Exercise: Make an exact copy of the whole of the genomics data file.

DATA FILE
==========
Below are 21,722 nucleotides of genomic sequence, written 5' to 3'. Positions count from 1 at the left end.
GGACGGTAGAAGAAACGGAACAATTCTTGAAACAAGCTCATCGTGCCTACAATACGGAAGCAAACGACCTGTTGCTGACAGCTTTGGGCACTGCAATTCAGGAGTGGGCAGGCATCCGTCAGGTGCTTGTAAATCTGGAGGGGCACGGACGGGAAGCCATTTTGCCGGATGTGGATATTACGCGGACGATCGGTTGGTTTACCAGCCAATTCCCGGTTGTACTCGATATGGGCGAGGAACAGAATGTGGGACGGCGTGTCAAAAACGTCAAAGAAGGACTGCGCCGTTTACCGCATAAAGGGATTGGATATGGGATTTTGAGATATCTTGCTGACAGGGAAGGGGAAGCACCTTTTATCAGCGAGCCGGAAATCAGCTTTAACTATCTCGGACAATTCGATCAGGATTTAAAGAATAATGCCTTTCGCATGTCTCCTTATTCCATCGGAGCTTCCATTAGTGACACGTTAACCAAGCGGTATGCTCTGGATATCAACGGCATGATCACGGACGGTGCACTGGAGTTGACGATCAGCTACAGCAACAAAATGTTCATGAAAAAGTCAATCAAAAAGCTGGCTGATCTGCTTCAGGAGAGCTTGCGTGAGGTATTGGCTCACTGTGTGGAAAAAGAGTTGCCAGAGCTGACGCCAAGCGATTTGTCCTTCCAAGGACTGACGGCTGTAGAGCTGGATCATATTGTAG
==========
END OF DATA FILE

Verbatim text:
Below are 21,722 nucleotides of genomic sequence, written 5' to 3'. Positions count from 1 at the left end.
GGACGGTAGAAGAAACGGAACAATTCTTGAAACAAGCTCATCGTGCCTACAATACGGAAGCAAACGACCTGTTGCTGACAGCTTTGGGCACTGCAATTCAGGAGTGGGCAGGCATCCGTCAGGTGCTTGTAAATCTGGAGGGGCACGGACGGGAAGCCATTTTGCCGGATGTGGATATTACGCGGACGATCGGTTGGTTTACCAGCCAATTCCCGGTTGTACTCGATATGGGCGAGGAACAGAATGTGGGACGGCGTGTCAAAAACGTCAAAGAAGGACTGCGCCGTTTACCGCATAAAGGGATTGGATATGGGATTTTGAGATATCTTGCTGACAGGGAAGGGGAAGCACCTTTTATCAGCGAGCCGGAAATCAGCTTTAACTATCTCGGACAATTCGATCAGGATTTAAAGAATAATGCCTTTCGCATGTCTCCTTATTCCATCGGAGCTTCCATTAGTGACACGTTAACCAAGCGGTATGCTCTGGATATCAACGGCATGATCACGGACGGTGCACTGGAGTTGACGATCAGCTACAGCAACAAAATGTTCATGAAAAAGTCAATCAAAAAGCTGGCTGATCTGCTTCAGGAGAGCTTGCGTGAGGTATTGGCTCACTGTGTGGAAAAAGAGTTGCCAGAGCTGACGCCAAGCGATTTGTCCTTCCAAGGACTGACGGCTGTAGAGCTGGATCATATTGTAG